RT, Co Down
There is no exact definition of what counts as a penny share, but shares whose current market value is 50p or less may be included. Some shares are literally just one or two pence each. Important to note, however, is that just because shares are priced at a few pence does not necessarily make them "cheap".
A share is seen as cheap if, for example, it has a higher dividend as percentage of its share price than similar shares, or if it has greater potential for growth in value. A share in a large blue chip company could be cheap at pounds 5, while a penny share could be expensive at 3p. Indeed, the 3p shares would be vastly overpriced if they were in a company on the verge of liquidation.
In fact it is often the case that penny shares are in companies that have fallen on hard times. Investors have to work out whether there is a real prospect that the company will be turned around and restored to profitability. Some companies are simply "shells", whose value lies in their stock market quote - ready for a more healthy enterprise to back into that company and get a stock market quote. Other penny shares may be in small companies with a product that will provide a double or quits return.
All penny shares are high risk. Even those that do perform usually have to perform well for you to make a profit. That's because there is usually a large difference between the buying and selling prices, called the spread. For example, if the buying price is 15p and the selling price 12p, the 3p spread is 25 per cent of the selling price, which is high by share standards. The value of the share has to rise by 25 per cent for you simply to get your money back (let alone make enough to pay for dealing costs).
Spread aside, because the prices of penny shares are low, small price movements can mean big gains and big losses. A rise in share price from 3p to 4p would be a 33 per cent gain. A fall from 2p to 1p would be a 50 per cent loss.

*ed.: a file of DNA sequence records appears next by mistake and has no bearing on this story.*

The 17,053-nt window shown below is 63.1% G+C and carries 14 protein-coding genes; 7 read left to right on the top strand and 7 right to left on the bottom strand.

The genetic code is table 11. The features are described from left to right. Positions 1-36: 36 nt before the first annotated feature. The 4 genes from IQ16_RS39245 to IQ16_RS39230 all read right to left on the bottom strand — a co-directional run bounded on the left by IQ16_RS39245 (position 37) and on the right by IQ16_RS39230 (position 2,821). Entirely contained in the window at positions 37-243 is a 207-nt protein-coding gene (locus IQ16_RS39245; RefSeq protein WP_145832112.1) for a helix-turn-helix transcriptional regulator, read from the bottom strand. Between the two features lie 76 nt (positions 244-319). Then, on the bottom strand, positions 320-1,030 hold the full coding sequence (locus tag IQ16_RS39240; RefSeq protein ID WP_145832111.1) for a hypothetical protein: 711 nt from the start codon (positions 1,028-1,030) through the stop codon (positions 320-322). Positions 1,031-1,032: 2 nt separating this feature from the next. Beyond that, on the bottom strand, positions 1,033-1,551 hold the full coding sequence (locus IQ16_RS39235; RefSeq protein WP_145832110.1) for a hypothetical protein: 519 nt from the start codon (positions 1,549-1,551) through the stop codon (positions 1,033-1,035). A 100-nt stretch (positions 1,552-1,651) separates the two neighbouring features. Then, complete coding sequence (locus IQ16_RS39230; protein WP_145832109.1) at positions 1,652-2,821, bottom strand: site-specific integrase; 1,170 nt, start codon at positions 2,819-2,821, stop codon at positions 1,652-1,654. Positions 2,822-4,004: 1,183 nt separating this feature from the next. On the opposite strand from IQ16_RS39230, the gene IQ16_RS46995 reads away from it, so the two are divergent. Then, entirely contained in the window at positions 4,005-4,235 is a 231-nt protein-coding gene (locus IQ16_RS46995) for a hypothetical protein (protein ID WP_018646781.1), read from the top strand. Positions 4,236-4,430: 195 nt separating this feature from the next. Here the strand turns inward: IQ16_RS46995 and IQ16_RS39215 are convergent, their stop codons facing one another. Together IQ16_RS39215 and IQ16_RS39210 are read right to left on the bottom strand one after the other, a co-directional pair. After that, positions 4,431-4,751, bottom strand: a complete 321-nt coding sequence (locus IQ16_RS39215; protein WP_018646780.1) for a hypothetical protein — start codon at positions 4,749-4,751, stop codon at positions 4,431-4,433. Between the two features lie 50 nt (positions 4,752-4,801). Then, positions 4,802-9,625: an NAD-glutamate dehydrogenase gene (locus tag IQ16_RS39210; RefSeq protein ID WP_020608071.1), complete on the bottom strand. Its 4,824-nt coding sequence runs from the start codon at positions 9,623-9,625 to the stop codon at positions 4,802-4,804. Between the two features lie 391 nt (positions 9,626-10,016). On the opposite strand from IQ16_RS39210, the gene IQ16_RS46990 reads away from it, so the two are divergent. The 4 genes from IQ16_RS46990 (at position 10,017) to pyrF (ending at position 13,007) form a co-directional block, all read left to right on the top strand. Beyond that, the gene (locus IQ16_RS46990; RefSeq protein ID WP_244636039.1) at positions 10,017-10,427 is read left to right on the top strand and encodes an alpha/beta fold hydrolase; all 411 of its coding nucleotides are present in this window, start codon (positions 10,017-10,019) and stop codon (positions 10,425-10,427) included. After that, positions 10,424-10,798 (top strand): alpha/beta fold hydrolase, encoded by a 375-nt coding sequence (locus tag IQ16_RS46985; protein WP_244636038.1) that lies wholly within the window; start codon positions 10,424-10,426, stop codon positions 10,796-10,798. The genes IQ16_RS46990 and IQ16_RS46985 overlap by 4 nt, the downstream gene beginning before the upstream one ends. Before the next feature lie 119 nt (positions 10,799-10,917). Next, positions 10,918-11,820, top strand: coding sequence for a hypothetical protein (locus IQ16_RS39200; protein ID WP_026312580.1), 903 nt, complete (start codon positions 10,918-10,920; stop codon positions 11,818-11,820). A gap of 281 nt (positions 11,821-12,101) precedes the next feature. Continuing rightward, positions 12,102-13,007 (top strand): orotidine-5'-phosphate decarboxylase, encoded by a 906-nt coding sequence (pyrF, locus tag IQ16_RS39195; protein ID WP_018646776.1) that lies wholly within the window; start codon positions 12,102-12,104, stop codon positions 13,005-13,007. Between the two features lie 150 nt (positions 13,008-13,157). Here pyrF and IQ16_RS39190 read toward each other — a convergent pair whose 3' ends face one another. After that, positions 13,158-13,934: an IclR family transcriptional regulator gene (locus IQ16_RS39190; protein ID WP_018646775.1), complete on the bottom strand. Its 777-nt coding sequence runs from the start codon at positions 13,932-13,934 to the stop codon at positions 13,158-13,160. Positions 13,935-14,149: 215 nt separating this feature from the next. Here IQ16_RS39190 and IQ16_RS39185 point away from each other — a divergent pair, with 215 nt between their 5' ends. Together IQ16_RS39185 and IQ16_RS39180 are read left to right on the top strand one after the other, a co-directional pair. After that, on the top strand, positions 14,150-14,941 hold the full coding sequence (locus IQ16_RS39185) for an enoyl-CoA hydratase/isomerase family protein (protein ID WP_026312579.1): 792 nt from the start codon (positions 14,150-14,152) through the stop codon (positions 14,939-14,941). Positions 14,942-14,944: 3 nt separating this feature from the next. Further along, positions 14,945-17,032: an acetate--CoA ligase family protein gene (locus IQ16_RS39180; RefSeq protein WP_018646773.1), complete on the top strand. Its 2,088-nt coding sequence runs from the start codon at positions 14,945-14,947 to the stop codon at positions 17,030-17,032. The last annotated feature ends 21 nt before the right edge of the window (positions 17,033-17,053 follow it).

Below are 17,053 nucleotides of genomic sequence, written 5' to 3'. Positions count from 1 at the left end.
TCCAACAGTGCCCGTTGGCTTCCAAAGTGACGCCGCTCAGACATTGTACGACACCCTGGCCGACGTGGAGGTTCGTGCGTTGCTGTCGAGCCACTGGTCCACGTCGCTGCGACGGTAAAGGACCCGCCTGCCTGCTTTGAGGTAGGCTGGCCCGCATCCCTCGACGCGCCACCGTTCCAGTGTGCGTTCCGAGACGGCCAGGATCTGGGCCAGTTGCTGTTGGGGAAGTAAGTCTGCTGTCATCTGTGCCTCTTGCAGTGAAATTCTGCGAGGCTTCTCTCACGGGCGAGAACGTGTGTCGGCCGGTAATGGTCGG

Lucky investors will make a killing on their selections but many penny shares will go nowhere and may eventually sink without trace.
There are two monthly tip sheets concentrating on penny shares. Penny Share Guide costs pounds 29 for the first year's subscription, pounds 59.50 in subsequent years. For details ring 0181-768 0080 or write to Penny Share Guide, 271 Regent Street, London WlR 7PA. Penny Share Focus costs pounds 15 in the first year and then pounds 59.50 a year. Ring 0171-417 0700 or write to Penny Share Focus, 28 Charles Square, London N1 6HT.
When the privatisation of British Rail was announced I read that pensioners of BR - of which I am one - would receive free Railtrack shares. So far I have not received the shares. Can you help?
CP, East Sussex
The free shares were only on offer to those British Rail pensioners who would have been employed by Railtrack had it existed previously. These pensioners have now been transferred to the Railtrack pension scheme.
Eligible pensioners were written to in May and were asked to fill out an application form for the free shares. The shares were not sent out automatically.
If you think you were eligible but did not receive the May notification, you should write to Jacqui Holman, Legal Secretariat, Railtrack plc, 40 Bernard Street, London WC1N 1BY
Write to Steve Lodge, personal finance editor, Readers' Lives, Independent on Sunday, 1 Canada Square, Canary Wharf, London E14 5DL, and include a telephone number. Do not enclose SAEs or documents that you wish to be returned. We cannot give personal replies and cannot guarantee to answer every letter. We accept no legal responsibility for advice.Reuse content